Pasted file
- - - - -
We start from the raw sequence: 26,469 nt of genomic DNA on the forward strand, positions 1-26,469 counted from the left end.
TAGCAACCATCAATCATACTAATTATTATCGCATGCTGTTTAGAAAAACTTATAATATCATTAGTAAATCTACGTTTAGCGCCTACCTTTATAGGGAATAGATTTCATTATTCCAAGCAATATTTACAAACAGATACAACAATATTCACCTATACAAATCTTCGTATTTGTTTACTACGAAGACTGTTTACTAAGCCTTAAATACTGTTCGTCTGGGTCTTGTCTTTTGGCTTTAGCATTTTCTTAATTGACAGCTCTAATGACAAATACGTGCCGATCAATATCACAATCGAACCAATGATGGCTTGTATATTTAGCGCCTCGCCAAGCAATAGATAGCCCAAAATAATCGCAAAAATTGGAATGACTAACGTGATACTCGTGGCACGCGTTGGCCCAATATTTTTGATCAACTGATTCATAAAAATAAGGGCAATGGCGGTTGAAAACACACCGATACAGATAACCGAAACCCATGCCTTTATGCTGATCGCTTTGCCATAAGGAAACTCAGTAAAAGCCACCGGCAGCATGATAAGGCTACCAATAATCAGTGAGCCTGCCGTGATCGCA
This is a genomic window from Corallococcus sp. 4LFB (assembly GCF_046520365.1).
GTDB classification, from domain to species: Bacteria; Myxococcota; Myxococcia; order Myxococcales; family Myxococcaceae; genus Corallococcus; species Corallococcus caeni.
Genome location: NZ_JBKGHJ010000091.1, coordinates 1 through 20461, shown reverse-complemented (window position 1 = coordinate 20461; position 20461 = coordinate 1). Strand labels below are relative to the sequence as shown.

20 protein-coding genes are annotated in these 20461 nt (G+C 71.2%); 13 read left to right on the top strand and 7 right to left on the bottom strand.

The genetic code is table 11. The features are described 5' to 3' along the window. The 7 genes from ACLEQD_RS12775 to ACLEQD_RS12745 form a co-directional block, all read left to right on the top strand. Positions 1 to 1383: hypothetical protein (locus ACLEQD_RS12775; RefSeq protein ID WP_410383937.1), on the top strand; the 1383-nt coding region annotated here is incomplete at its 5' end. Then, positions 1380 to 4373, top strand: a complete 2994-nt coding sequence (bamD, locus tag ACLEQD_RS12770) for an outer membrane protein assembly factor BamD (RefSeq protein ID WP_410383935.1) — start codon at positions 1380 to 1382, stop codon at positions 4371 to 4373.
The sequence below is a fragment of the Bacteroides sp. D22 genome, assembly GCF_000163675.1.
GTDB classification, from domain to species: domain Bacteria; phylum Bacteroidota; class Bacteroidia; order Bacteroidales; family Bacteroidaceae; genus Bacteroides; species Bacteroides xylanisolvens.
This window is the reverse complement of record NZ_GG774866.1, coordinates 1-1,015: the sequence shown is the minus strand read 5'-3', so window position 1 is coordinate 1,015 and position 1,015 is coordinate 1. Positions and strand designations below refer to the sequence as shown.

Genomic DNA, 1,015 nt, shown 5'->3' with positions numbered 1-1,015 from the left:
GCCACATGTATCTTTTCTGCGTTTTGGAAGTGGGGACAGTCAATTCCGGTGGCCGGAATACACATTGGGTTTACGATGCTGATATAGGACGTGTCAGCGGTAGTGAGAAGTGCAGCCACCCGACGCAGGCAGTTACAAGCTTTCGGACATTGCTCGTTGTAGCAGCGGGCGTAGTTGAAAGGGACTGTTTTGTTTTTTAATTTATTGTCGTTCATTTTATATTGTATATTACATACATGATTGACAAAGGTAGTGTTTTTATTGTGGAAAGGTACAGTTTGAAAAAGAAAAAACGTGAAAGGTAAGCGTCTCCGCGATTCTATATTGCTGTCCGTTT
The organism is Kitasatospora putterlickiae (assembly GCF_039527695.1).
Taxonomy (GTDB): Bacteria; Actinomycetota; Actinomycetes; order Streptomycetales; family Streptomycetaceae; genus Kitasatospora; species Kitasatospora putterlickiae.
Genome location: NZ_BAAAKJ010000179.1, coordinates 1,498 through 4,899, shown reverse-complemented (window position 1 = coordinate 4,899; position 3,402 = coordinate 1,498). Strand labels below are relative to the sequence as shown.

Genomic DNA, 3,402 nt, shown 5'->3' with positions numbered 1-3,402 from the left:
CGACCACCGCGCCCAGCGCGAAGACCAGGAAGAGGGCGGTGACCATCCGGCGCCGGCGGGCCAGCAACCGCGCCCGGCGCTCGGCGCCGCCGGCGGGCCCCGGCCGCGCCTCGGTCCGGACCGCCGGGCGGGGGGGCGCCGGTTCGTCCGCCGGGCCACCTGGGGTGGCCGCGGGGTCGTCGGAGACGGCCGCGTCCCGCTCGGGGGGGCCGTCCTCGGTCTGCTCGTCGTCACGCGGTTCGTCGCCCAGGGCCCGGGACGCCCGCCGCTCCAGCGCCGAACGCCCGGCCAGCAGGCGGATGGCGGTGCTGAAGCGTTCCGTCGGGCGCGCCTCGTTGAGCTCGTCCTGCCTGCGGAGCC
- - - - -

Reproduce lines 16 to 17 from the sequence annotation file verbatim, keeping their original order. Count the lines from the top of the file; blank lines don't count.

Genomic DNA, 3,402 nt, shown 5'->3' with positions numbered 1-3,402 from the left:
CGACCACCGCGCCCAGCGCGAAGACCAGGAAGAGGGCGGTGACCATCCGGCGCCGGCGGGCCAGCAACCGCGCCCGGCGCTCGGCGCCGCCGGCGGGCCCCGGCCGCGCCTCGGTCCGGACCGCCGGGCGGGGGGGCGCCGGTTCGTCCGCCGGGCCACCTGGGGTGGCCGCGGGGTCGTCGGAGACGGCCGCGTCCCGCTCGGGGGGGCCGTCCTCGGTCTGCTCGTCGTCACGCGGTTCGTCGCCCAGGGCCCGGGACGCCCGCCGCTCCAGCGCCGAACGCCCGGCCAGCAGGCGGATGGCGGTGCTGAAGCGTTCCGTCGGGCGCGCCTCGTTGAGCTCGTCCTGCCTGCGGAGCC